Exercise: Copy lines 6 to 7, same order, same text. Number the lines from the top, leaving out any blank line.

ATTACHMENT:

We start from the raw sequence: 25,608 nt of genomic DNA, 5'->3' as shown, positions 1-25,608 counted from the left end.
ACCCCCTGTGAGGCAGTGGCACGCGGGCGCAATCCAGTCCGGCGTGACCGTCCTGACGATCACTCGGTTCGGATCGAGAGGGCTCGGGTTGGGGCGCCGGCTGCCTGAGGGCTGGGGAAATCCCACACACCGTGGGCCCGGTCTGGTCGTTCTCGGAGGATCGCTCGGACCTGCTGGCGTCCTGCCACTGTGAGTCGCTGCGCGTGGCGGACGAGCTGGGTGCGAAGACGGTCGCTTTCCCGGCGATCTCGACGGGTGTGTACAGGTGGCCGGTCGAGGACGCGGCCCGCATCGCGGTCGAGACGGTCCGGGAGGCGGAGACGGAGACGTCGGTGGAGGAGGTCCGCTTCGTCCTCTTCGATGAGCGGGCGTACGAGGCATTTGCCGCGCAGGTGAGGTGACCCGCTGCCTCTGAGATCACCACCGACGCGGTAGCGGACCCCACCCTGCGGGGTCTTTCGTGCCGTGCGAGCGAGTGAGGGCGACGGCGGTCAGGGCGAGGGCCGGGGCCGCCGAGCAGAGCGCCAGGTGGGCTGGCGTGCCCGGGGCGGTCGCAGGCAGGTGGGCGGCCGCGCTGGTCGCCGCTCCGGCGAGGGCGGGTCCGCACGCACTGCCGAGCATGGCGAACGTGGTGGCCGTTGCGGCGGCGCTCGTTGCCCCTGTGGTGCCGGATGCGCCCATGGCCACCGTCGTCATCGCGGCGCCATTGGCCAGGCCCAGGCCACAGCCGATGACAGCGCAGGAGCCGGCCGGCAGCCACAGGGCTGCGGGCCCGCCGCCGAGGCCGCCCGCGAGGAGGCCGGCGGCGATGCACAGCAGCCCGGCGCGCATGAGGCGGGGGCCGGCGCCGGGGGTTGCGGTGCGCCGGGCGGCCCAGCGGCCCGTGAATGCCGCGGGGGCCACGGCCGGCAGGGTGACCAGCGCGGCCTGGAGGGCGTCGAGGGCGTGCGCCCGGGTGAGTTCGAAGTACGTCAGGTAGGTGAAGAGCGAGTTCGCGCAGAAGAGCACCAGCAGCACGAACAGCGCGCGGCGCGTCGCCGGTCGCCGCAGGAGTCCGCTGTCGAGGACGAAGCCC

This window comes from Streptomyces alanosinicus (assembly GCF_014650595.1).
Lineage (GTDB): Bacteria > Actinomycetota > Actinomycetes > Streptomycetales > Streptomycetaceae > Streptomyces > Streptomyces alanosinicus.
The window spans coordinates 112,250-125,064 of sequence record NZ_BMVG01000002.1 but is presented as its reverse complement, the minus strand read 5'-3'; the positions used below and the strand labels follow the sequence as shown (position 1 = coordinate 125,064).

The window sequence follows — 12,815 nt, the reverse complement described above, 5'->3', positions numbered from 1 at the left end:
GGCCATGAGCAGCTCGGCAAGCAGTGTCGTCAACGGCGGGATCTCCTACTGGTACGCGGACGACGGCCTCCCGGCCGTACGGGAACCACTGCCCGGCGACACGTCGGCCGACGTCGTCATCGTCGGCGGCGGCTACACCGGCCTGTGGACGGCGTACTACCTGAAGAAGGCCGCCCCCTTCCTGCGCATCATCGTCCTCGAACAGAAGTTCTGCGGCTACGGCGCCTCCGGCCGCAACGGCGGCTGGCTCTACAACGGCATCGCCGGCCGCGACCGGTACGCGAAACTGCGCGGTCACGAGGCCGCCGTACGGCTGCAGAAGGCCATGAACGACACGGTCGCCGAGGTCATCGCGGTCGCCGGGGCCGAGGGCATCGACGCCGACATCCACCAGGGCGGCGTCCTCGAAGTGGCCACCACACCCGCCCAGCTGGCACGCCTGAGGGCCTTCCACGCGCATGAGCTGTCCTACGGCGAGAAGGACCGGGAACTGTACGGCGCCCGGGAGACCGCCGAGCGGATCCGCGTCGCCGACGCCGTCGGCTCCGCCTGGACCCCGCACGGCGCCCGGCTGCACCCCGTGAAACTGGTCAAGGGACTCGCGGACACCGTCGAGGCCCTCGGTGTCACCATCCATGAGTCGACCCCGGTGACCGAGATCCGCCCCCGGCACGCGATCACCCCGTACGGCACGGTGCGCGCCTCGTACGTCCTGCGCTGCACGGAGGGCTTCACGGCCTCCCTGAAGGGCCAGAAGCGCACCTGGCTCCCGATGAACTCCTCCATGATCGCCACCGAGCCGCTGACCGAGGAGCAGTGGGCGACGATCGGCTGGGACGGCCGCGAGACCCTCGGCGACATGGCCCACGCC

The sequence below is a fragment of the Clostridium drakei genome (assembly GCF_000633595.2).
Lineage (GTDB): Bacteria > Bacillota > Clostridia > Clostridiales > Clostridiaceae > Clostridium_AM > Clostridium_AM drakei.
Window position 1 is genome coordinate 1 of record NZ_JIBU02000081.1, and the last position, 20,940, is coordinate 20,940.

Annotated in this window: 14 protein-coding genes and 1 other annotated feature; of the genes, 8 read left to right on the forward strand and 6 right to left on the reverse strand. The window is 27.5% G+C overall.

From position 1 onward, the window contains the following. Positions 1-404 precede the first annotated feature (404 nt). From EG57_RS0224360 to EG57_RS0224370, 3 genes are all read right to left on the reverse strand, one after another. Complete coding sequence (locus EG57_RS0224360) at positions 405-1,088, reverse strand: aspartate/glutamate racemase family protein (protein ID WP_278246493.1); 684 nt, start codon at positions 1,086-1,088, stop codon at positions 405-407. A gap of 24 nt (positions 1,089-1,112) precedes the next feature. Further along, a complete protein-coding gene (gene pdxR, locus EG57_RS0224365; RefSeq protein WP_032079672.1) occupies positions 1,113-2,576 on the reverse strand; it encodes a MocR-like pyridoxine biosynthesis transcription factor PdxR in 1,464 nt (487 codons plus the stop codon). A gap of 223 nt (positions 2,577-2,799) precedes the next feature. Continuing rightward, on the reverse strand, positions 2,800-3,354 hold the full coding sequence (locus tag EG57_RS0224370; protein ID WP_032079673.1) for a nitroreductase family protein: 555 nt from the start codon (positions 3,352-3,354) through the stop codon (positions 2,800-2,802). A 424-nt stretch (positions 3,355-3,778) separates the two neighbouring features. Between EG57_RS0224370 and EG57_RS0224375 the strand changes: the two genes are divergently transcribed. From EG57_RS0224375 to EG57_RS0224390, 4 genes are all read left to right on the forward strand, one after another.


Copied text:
The window sequence follows — 12,815 nt, the reverse complement described above, 5'->3', positions numbered from 1 at the left end:
GGCCATGAGCAGCTCGGCAAGCAGTGTCGTCAACGGCGGGATCTCCTACTGGTACGCGGACGACGGCCTCCCGGCCGTACGGGAACCACTGCCCGGCGACACGTCGGCCGACGTCGTCATCGTCGGCGGCGGCTACACCGGCCTGTGGACGGCGTACTACCTGAAGAAGGCCGCCCCCTTCCTGCGCATCATCGTCCTCGAACAGAAGTTCTGCGGCTACGGCGCCTCCGGCCGCAACGGCGGCTGGCTCTACAACGGCATCGCCGGCCGCGACCGGTACGCGAAACTGCGCGGTCACGAGGCCGCCGTACGGCTGCAGAAGGCCATGAACGACACGGTCGCCGAGGTCATCGCGGTCGCCGGGGCCGAGGGCATCGACGCCGACATCCACCAGGGCGGCGTCCTCGAAGTGGCCACCACACCCGCCCAGCTGGCACGCCTGAGGGCCTTCCACGCGCATGAGCTGTCCTACGGCGAGAAGGACCGGGAACTGTACGGCGCCCGGGAGACCGCCGAGCGGATCCGCGTCGCCGACGCCGTCGGCTCCGCCTGGACCCCGCACGGCGCCCGGCTGCACCCCGTGAAACTGGTCAAGGGACTCGCGGACACCGTCGAGGCCCTCGGTGTCACCATCCATGAGTCGACCCCGGTGACCGAGATCCGCCCCCGGCACGCGATCACCCCGTACGGCACGGTGCGCGCCTCGTACGTCCTGCGCTGCACGGAGGGCTTCACGGCCTCCCTGAAGGGCCAGAAGCGCACCTGGCTCCCGATGAACTCCTCCATGATCGCCACCGAGCCGCTGACCGAGGAGCAGTGGGCGACGATCGGCTGGGACGGCCGCGAGACCCTCGGCGACATGGCCCACGCC